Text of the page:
I feel like a lot of people been doing that for a long time, especially niggas like Chief Keef. He been doing that for a minute. When the Chicago wave first popped off, that’s all it was at first. Chief Keef had hella songs, but they really didn’t have hooks. And then when he dropped songs with hooks, that’s when he started going crazy. I used to think that was the hardest thing to come up with was a hook. If you start the song by trying to come up with a hook, you damn near dead. Soon as the beat play, I have to get the melody in my head and then I know, “oh yeah, that’s the hook.”
Back then when I first started rapping, it was hard as fuck for me to make hooks. It was shit that I thought I would want to hear twice. I couldn’t find four bars out the freestyle. I never made hooks, really. I used to just rap and then whoever was rapping on the song with me, if it was somebody for the feature, they’ll just come behind me rapping, or I’ll just come behind them rapping or we’ll do four bars apiece until the song go off. I done got better with that now of course.
What got you listening to Chicago drill?
When I seen Chief Keef doing what he was doing at his age, it made me feel like it’s a way for like niggas me. Niggas that don’t have the resources that other people had, cuz all his videos was shot at his Grandma’s house on house arrest. The shit that people took for granted, he took that shit and made millions, made a big name for that shit, and opened the door for a lot of other people.
I don’t even know how I stumbled on Keef. I think it was a girl. I think she was from Detroit. She used to always get the aux in the car and she used to play songs I never heard. Next thing you know, he dropped “3Hunna.” When I seen that video, I’m like, “yeah, that nigga ass up outta here.” I probably played that song a million times. And then Young Chop being his producer, but being his homie [too,] everything was so close-knit. They homie down the street shoot videos, he make beats, he rap, and he got the studio. I just liked the vibe that they gave, the family vibe—all for one and one for all.
What made you want to have features on Happy Halloween C4?
Me being the person that I am and already having the “OK Cool” remix with Gunna, I was just showing people that I work well with others. I feel like when you get in the studio with different people, they bring out different vibes and you make different songs. Just showing like, “oh he could do that too. He sound good on other people’s songs.” When people listen to me, they be saying stuff like, “oh, you don’t sound like nobody else.” It be hard for them to imagine me on a song with somebody like Babyface Ray, Gunna or even Jean Deaux.
What has linking up with the YSL camp shown you about the music industry?
Nowadays I look at music like it’s a job. It’s all business now. When I linked with them, they put some fun back into it. A lot of what they got, I’m working towards and they help me understand that you gotta be patient in some instances; you gotta go for it in some instances; you gotta analyze in some instances. They give me a lot of keys of the game without oversaturating it. They got a greater good that they working towards. It’s a good feeling to see people actually embrace you and mean it. That’s hard to find in the music industry. People embrace you cuz you got some hot shit going on and then once that shit’s over with, they’ll fall back. It was lot of people telling me when I first got with YSL, “oh you shouldn’t sign no deal with them. You shouldn’t do this. You shouldn’t do that.” But they approached me a certain way and we chopped it up about what I would be open to. It was never no pressure.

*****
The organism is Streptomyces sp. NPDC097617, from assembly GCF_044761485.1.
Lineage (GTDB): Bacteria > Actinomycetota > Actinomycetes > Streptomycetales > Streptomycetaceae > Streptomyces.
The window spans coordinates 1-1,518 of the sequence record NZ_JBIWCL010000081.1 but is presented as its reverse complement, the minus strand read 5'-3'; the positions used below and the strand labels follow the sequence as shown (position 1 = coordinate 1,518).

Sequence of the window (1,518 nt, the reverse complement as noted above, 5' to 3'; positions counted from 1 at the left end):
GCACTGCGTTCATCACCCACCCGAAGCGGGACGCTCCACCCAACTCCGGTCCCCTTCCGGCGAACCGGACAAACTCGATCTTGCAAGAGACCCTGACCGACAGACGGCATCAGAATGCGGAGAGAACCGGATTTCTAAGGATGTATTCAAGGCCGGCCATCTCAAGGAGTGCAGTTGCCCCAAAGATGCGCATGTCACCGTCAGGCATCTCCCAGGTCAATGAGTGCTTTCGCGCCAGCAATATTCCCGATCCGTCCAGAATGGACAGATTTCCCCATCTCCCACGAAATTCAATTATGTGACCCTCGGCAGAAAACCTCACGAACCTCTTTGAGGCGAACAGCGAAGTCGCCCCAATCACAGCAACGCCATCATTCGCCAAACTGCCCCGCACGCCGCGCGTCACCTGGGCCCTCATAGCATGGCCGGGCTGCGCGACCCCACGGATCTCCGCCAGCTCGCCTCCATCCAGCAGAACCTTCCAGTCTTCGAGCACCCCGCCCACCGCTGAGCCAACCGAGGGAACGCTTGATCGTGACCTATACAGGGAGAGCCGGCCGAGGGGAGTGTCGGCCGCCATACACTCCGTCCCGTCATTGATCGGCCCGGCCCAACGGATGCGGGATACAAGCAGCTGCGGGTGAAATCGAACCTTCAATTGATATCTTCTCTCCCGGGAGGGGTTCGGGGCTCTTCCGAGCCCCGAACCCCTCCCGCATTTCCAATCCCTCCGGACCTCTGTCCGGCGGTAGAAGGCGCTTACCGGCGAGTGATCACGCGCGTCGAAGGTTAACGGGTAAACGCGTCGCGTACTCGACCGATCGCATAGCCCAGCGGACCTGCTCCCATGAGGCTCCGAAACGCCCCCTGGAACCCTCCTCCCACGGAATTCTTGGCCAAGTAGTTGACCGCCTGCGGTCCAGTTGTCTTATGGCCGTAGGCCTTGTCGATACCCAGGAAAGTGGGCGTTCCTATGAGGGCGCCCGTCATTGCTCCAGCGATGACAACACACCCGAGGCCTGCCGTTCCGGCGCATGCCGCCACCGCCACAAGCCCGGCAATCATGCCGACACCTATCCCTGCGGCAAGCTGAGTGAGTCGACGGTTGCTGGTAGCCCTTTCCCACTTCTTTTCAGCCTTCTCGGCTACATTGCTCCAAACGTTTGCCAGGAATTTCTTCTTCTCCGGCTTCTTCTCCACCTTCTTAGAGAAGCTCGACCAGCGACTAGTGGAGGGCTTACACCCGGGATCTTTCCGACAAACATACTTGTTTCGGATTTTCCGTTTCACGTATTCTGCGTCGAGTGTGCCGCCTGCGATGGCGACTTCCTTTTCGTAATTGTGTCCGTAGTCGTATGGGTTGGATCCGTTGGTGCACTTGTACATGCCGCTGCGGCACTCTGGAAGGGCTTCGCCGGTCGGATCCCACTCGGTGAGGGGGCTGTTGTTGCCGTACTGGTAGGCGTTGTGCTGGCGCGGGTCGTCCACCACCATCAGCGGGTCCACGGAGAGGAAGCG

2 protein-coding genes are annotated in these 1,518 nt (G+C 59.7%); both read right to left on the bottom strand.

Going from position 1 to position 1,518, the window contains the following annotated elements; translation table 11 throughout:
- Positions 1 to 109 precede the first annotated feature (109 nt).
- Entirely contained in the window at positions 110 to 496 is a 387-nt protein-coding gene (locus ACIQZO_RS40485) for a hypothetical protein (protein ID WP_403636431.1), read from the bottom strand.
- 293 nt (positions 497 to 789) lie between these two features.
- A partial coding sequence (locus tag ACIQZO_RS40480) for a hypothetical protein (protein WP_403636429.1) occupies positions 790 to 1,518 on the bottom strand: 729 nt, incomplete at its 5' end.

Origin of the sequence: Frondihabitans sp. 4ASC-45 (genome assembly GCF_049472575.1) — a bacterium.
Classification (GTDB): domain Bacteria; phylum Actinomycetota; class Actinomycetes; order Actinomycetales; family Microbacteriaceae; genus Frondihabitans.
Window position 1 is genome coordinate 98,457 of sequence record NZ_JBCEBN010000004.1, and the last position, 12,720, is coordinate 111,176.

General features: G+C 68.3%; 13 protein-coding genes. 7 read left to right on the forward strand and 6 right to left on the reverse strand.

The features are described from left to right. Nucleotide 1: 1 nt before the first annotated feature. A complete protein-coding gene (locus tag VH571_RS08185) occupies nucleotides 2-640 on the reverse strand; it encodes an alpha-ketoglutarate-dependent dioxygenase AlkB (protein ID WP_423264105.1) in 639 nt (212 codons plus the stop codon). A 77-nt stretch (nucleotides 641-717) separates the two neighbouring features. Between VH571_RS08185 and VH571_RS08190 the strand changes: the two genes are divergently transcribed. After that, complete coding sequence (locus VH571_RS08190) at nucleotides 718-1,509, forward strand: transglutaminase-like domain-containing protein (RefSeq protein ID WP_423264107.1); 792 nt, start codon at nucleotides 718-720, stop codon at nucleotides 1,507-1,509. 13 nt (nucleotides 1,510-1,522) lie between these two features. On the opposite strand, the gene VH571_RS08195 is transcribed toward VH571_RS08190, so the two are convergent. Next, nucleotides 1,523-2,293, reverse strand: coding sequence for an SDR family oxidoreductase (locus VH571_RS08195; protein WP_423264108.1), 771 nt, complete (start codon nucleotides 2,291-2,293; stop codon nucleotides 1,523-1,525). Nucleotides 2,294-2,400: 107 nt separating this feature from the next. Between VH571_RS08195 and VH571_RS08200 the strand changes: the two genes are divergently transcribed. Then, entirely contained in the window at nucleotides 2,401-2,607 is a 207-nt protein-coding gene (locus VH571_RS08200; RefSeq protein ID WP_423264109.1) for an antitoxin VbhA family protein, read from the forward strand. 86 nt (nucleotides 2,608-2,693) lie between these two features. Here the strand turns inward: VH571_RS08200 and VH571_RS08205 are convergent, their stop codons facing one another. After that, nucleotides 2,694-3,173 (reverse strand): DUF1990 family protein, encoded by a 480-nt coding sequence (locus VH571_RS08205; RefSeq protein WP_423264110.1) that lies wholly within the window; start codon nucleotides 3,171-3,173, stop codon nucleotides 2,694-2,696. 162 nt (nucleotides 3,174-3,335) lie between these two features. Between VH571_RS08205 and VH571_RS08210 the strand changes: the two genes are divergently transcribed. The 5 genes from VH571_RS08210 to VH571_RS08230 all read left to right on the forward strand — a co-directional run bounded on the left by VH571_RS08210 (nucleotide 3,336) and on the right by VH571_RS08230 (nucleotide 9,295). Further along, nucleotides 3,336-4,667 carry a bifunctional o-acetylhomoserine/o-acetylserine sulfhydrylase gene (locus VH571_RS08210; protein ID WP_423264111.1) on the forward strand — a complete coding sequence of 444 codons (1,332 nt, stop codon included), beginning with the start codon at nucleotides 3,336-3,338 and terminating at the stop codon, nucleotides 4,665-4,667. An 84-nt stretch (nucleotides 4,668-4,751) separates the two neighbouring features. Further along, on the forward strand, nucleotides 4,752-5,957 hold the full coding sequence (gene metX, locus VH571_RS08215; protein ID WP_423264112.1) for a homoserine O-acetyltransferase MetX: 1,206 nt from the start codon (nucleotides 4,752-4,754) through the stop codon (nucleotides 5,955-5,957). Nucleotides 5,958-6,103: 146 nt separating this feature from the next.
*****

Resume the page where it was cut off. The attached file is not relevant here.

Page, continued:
A lot of people would be on some, “he can’t be around unless he signed a deal.” They not like that, and I respect that. Even just being on the fan point of view, you will see a lot of people that go through those YSL channels. You see some people that go through those channels and they don’t do right and not good shit happens. Then you see people who do right and the good shit happens. And you see people that went through the YSL channels that never had to sign a deal with YSL to be embraced. Even though it’s a good thing to sign to them because they gonna make sure you straight, they’re not pushing the agenda of signing you in order for them to embrace you.
Do you value being independent over signing to a label?
I wouldn’t say I value it over being with YSL. I just feel like it’s better for me to say I’m independent and doing the things that I’m doing. Being independent is cool because it helps you realize the ins and outs before you gotta realize them. It’s a lot of shit that goes wrong in the industry with people not paying attention to certain things. It’s like you’re in school. It’s on you to pick up what they putting down. If you can’t pick it up, then that means that this shit is just not for you.
A lot of people wanna make music and they wanna be around certain people because they got this perception of this person. But you gotta be comfortable with yourself. When I talk to Gunna, Young Thug, or anybody from the YSL camp or in that vicinity who aligns themselves as family, they want to see me succeed just as well as they would their real younger brother or they real siblings. It’s good have that mindframe on shit because you gotta know you not the biggest. It’s always gonna be somebody better. I don’t feel like I gotta compete with Thug or Gunna or anybody from YSL. No matter what size my chain is, or how much money I got, it’s a family vibe. The more I do what I’m doing, the more I’m gonna get what I’m working for.